H.R. Haldeman, as Richard Nixon's right-hand man, recorded in his diary that the President was "pretty fed up with blacks," and believed there was "total Jewish domination of the media."
On Feb. 26, 1970, Haldeman dictated that Nixon "really raged again against United States Jews" and told his aide "not to let any Jews see him about the Middle East."
Haldeman noted that the Nixon outburst was in the presence of his national security adviser, Henry A. Kissinger, who is Jewish.
The Haldeman recollections, to be published in a book Tuesday, were previewed Monday night on ABC's "Nightline," with a second segment to be broadcast on Tuesday. In some cases, Haldeman's voice is heard as he dictated, in others his words are read by anchor Ted Koppel.
Koppel describes Haldeman, Nixon's chief of staff, as "what so many of us have always wished for, a fly on the wall with a notebook, a tape recorder, a home-movie camera; and access to almost everything that happened during the Nixon years in the White House."
Nixon died last month; Haldeman last year. The television program shows Jo Haldeman saying that in his final illness her husband said "he wanted me to keep his commitment to have the diaries published."
Haldeman's recollections range from the trivial--how his staff thought that getting Nixon a dog would humanize him--to bigotry at the presidential level.
Asked for comment, John H. Taylor, director of the Nixon Library & Birthplace in Yorba Linda, said "politics and anti-Semitism are two different things" and that black-Jewish statements Nixon made "should be viewed strictly in a political context."
Taylor contends the statements reflect Nixon's frustrations. He attracted only a small part of the Jewish vote in the 1968 election and polls showed most Jews did not support his Vietnam policies, Taylor said.
"I had the privilege of serving him for 15 years and never heard him make an anti-Semitic statement," said Taylor, Nixon's former aide.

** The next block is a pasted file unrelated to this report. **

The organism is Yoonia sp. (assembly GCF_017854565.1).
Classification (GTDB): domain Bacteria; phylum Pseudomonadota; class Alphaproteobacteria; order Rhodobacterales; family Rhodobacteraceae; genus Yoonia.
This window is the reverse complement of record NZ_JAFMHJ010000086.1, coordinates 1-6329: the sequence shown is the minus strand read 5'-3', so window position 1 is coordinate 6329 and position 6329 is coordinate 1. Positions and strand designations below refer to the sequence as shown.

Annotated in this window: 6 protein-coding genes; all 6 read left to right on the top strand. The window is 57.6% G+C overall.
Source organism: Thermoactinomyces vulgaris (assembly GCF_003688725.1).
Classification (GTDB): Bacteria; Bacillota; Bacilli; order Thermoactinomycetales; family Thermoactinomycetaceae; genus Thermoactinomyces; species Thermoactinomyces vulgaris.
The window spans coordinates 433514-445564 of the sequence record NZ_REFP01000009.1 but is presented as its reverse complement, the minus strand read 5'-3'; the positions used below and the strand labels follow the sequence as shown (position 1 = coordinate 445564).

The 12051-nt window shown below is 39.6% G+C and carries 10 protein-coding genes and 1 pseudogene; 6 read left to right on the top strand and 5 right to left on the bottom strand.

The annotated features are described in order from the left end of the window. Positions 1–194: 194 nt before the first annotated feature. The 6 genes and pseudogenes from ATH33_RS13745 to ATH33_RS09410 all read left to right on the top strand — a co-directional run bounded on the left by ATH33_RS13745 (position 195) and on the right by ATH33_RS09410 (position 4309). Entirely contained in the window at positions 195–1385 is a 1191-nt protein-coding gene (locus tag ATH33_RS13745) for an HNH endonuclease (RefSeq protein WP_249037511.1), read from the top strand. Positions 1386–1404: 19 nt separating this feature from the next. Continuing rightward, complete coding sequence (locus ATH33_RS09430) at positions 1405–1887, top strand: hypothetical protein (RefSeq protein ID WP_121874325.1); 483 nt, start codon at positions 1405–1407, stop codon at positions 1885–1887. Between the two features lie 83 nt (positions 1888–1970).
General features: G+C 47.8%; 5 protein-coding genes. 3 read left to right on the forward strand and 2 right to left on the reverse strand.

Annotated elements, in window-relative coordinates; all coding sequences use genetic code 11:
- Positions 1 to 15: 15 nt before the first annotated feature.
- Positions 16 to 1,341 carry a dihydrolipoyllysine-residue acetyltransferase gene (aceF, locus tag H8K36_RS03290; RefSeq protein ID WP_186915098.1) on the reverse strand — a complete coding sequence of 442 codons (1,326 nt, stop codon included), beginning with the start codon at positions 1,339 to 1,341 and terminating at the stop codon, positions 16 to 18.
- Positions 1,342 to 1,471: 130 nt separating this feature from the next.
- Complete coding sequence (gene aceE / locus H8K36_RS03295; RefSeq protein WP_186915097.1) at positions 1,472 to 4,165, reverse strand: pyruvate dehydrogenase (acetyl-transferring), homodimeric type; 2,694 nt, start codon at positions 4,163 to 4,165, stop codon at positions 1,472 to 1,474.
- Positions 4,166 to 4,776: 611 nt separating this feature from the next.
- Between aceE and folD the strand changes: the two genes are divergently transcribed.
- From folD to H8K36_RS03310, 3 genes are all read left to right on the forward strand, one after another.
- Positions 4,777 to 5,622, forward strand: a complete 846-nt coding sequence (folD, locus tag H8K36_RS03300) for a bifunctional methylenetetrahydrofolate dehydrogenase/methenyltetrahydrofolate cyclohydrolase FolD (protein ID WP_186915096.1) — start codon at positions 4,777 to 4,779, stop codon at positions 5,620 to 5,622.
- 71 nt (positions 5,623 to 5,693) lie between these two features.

Nixon did not have much support among black Americans, although he went through the motions such as posing for pictures with band leader Lionel Hampton and singer-dancer Sammy Davis Jr.
Koppel reads Haldeman's words:
"P (President) emphasized that you have to face the fact that the whole problem is really the blacks. The key is to devise a system that recognizes this while not appearing to.
"Pointed out that there has never in history been an adequate black nation and they are the only race of which this is true. Says Africa is hopeless, the worst there is Liberia, which we built."
After Nixon met with black civil rights leader Ralph Abernathy on May 13, 1969, Haldeman said Abernathy had brought a long list of demands then "went out and stabbed us on TV."
Said Haldeman: "Proved again there's no use dealing honestly with these people. They obviously want confrontation, no solutions . . . pretty fed up with blacks and their hopeless attitude."
Nixon biographer Stephen Ambrose comments on the television program that Nixon was particularly unhappy about the New York Times.
"It is funny about Nixon: He rants and raves about the Jews, and they control the press and they this and they that. He was the best friend Israel ever had. And he had Bill Safire working for him."
Safire, who is Jewish, was a Nixon speech writer. He now is a columnist for the New York Times.
"There was considerable discussion of the terrible problem arising from the total Jewish domination of the media and agreement that this is something that would have to be dealt with," Haldeman is heard saying.
"The Rev. (Billy) Graham has the strong feeling that the Bible says that there are satanic Jews and that's where our problem arises."